Back in August, I ran a post-mortem on our failed energy bill, wondering how those bleepety-bleep senators could be so lame or so corrupt. How could they fail to act in the face of such pressing news about the climate? If you look at what they said, they did what they often do, they used the economy as an excuse, playing on fears of further unemployment, ignoring the fact that investment in green technology has been creating new jobs at a rate almost three times that of the rest of the economy.
Jim Tankersley wrote in the LA Times, that it was all about jobs. Citing Exelon utility CEO John Rowe, he said, “The argument that climate legislation would create jobs did not get traction in the Senate.” Rowe went on to say, “It’s kind of the tangible and countable versus the less tangible and harder to see. But there really are jobs in renewables, and there certainly will be jobs in new technologies. You just can’t say, ‘this will put 1,000 boilermakers to work tomorrow.’ ”
That got me to thinking. What is the real story of Green Jobs? Is it just a convenient idea that promises to kill two birds (climate change and unemployment) with one stone? And what is a green job anyway? We get this picture of guys on a rooftop installing solar panels, always on a sunny day. Great. But will there really be millions of those? What else constitutes a green job? If my company decides to become green, does my job then suddenly become a green job? So I decided to put together a series of posts on Green Jobs, which kicks off right here. Hopefully the posts that follow will answer some of those questions.
You will hear from a number of esteemed authors and experts on the subject, as well as the occasional two cents worth from me. It will run through the month of October.
So before we jump into the question of Green Jobs at this critical time, in the middle of this jobless recession, maybe we should ask the question, what happened to all of those other color jobs, anyway?
Mijin Cha, one of our guest columnists from Urban Agenda says, it’s not about the jobs so much per se, as it is about the amount of work. Okay, so is less work being done today on behalf of the American people, or is it the same amount or more, just being done by fewer people, or perhaps I should say, by fewer Americans? Or is the same amount of work being done on behalf of fewer Americans (those who still have money)?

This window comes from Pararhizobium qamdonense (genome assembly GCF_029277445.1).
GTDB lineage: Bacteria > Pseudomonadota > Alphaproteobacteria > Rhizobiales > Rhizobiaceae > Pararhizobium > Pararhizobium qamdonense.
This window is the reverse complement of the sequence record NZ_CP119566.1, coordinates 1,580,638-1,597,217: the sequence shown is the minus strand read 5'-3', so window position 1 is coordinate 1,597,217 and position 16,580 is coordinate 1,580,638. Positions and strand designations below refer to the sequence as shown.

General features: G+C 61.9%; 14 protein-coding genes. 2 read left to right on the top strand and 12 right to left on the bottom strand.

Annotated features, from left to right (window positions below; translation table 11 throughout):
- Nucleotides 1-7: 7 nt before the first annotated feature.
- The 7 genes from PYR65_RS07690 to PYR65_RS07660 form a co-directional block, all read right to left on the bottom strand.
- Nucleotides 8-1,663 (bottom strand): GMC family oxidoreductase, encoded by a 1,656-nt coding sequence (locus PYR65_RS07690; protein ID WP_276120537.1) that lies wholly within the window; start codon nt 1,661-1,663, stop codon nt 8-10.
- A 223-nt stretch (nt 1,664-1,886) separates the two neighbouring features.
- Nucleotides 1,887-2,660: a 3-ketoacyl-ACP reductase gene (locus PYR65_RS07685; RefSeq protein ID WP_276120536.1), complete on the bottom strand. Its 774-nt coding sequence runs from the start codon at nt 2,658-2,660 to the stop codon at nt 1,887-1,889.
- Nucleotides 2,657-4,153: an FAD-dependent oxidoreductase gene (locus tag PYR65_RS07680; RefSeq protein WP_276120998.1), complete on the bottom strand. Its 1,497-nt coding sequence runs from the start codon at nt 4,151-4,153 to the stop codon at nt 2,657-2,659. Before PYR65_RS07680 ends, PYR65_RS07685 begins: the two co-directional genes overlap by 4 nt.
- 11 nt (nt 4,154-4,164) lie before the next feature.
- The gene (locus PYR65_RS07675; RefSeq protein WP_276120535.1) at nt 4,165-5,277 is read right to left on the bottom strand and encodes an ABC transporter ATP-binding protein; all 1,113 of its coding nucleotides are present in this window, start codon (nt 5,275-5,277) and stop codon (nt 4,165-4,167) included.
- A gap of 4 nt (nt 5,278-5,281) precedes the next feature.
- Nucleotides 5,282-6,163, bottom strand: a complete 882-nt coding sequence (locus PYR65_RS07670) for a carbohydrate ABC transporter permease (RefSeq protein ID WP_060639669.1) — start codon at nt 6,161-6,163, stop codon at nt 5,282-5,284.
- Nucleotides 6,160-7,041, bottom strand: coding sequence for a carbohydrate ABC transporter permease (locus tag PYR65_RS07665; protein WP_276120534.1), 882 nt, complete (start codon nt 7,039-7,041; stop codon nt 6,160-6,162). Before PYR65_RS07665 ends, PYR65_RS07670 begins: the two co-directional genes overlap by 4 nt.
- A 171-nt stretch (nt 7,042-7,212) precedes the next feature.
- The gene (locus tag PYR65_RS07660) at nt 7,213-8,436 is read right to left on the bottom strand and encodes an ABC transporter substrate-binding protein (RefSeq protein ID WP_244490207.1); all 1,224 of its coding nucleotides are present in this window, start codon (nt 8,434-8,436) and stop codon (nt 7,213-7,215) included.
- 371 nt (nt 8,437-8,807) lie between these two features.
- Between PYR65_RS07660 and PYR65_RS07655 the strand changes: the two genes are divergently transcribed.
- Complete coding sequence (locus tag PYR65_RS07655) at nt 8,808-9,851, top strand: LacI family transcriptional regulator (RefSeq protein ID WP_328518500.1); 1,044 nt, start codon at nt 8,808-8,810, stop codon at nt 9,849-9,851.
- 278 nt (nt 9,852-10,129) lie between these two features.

Kevin Drum writes in Mother Jones that the problem is not so much about job loss as it is about a lack of job creation. In the decade from 2000-2009, there was exactly 0% job creation. Compare this with the previous six decades in which an average of 48% job growth occurred (with the lowest being 34.9% in the 80’s). Drum attributes this to a falloff in small business activity, given that small business is generally considered to be the engine of job creation. Small businesses floundered because of the enormous number of consolidations (courtesy of deregulation) that have created a marketplace in which only a few mega-players now dominate every sector. This provides far fewer clients for small businesses to serve. It also hampers the ability of small businesses to bring new products to market especially in conjunction with the newer, weaker patent protections. What this means, in essence, is that our best and brightest entrepreneurs, the same type of people who were starting up today’s Fortune 500 companies in their basements and garages, thirty, forty, fifty years ago, are now spending much more of their time in the courtroom, instead of the laboratory, trying to sue their way into the market. Need I add, that this is just the way that the highly paid lobbyists who, working for those same mega-players to get those laws tweaked, want it.
But that’s not where all the jobs went. Just pick up any item you’ve purchased recently, flip it over and look at the tag on the bottom and you’ll see where many of those jobs went. Roughly half of our current unemployment rate is due to jobs being moved overseas, where wages are lower and the rules which protect things like workers rights and the environment are far looser. We all bought into this move in our pursuit of more stuff at lower prices. Henry Ford recognized that by paying his workers decent wages, he would contribute to the creation of a middle class that would buy his products. That was long term thinking, something that seems to be in short supply today, thanks largely due to pressure brought to bear by Wall Street. Today’s managers are running that tape in reverse, paying less and less for labor as they watch the market for their products collapse. Now the only things most Americans can afford to buy is the cheap stuff and the only place to get the cheap stuff made is overseas.
It’s time for a change. We need to change our employment practices. We need more jobs. We need new ways to power our home and businesses. We need a more efficient system of transportation. We need to revitalize our infrastructure and strip out the waste that was lazily put it in, lulled by artificially low energy prices. There is a convergence happening here and if we are to survive, we need to seize the opportunity it presents. There is plenty of work to be done, right here, by American workers; and doing those jobs right now just might save our economy and our planet.
I hope you will enjoy our series on Green Jobs. Please follow along on the main green jobs series page. Incidentally, there are still a few open slots. If you’d like to contribute a guest column, please reply to this post, identifying yourself and your topic and provide a way to get in touch with you.
RP Siegel is co-author of Vapor Trails. Like airplanes, we all leave behind a vapor trail. And though can we can easily see others’, we rarely see our own.
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